(STUDY FINDS) — That cup of tea you’re sipping or the sliced turkey from your sandwich could be exposing you to concerning levels of toxic “forever chemicals,” new research warns. A study by a team at the Keck School of Medicine of USC has found links between higher dietary consumption of certain foods and beverages and increased levels of per- and polyfluoroalkyl substances (PFAS) accumulating in the body over time.
PFAS are a group of synthetic chemicals found in many household products like nonstick pans, water-resistant textiles, and food packaging. Their stable carbon-fluorine bonds prevent them from breaking down easily, hence the “forever chemicals” nickname. As a result, PFAS accumulate in the body and environment over time.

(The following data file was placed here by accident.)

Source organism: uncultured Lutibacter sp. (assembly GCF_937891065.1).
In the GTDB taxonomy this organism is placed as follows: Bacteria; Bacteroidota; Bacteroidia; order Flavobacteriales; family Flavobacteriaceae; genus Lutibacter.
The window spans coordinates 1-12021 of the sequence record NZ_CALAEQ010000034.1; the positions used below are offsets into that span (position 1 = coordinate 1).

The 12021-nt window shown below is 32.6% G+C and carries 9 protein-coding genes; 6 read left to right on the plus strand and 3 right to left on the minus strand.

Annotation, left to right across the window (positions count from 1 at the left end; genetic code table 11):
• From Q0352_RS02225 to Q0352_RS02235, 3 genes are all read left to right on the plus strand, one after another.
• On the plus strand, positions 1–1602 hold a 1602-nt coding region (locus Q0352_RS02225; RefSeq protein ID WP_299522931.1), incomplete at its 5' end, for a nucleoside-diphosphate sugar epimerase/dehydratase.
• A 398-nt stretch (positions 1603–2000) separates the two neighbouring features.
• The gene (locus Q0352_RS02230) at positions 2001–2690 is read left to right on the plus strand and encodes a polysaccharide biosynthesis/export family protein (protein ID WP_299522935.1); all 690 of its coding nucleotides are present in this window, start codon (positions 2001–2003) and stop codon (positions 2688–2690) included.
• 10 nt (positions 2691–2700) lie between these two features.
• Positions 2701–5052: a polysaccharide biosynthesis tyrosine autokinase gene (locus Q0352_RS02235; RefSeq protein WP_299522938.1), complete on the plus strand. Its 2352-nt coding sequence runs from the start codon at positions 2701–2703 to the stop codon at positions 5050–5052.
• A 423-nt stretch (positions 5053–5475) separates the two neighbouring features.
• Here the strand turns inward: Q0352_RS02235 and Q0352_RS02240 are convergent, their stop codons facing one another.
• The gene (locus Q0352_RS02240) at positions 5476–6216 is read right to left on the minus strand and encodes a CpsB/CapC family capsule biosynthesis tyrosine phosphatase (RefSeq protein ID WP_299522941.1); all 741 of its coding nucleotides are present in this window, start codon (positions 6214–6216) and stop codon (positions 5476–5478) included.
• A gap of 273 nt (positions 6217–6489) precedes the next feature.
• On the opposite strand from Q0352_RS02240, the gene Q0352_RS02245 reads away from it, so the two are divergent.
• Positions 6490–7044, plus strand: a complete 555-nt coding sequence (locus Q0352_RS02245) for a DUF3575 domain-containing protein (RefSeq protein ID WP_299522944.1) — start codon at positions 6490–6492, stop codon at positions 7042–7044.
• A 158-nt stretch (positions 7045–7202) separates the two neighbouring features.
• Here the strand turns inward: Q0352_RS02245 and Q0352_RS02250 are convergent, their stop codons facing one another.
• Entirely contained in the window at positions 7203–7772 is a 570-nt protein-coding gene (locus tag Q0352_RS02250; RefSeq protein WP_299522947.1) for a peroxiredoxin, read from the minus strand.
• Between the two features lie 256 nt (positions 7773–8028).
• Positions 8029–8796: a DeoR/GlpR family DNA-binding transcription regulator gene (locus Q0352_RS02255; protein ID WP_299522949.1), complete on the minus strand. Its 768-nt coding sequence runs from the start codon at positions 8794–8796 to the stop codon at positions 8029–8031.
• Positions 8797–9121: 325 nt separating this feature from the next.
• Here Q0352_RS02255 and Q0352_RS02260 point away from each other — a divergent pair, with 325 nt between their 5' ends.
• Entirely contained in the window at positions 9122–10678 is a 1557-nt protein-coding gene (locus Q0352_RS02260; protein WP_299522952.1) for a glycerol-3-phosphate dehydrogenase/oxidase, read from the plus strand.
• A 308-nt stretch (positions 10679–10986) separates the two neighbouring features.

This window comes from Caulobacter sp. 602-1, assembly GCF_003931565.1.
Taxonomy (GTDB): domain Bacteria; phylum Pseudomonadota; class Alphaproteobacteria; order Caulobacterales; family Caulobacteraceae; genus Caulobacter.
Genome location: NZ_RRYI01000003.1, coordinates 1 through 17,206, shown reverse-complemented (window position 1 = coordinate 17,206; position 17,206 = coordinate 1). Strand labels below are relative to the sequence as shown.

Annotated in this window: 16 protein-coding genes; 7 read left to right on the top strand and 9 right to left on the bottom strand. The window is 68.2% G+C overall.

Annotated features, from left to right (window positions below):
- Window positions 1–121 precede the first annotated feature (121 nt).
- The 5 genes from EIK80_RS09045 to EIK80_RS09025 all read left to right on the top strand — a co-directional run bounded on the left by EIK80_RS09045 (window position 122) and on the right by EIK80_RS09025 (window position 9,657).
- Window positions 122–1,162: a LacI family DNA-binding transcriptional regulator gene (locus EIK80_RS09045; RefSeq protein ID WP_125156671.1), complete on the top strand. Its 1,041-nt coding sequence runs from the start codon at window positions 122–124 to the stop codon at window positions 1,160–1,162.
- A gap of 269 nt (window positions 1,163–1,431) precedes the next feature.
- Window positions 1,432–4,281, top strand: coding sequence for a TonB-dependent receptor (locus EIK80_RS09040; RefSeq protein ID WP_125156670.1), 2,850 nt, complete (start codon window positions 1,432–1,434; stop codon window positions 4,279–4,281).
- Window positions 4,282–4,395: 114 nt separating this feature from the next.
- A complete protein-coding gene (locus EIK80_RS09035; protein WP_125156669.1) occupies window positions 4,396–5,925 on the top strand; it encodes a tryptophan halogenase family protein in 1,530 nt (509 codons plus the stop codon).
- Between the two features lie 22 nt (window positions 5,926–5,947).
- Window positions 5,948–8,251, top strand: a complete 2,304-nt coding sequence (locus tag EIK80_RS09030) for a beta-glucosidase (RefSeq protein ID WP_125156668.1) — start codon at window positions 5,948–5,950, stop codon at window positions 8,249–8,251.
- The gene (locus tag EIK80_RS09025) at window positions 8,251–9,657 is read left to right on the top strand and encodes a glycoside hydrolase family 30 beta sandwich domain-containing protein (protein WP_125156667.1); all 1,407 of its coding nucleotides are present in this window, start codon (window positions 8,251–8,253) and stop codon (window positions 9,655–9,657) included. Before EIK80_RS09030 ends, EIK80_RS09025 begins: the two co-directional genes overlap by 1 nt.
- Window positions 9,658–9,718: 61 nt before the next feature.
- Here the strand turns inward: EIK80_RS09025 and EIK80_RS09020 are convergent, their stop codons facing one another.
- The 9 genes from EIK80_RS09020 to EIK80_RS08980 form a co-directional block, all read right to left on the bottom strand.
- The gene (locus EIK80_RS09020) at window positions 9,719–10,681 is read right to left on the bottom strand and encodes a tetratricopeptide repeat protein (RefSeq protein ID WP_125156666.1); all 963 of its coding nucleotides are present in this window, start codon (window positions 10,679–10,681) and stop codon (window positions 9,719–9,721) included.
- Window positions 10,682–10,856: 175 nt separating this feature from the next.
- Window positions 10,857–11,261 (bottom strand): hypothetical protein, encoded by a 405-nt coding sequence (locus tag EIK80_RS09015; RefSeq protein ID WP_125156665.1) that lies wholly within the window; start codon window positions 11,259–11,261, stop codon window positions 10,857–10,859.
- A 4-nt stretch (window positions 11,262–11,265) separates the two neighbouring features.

Research has connected high PFAS exposure to health issues like liver damage, high cholesterol, disrupted blood sugar levels, and even cancers. They can also weaken bones, alter hormones, and suppress overall immune function. Most people have PFAS in their bodies due to their widespread presence globally. So, just how much do foods contribute?
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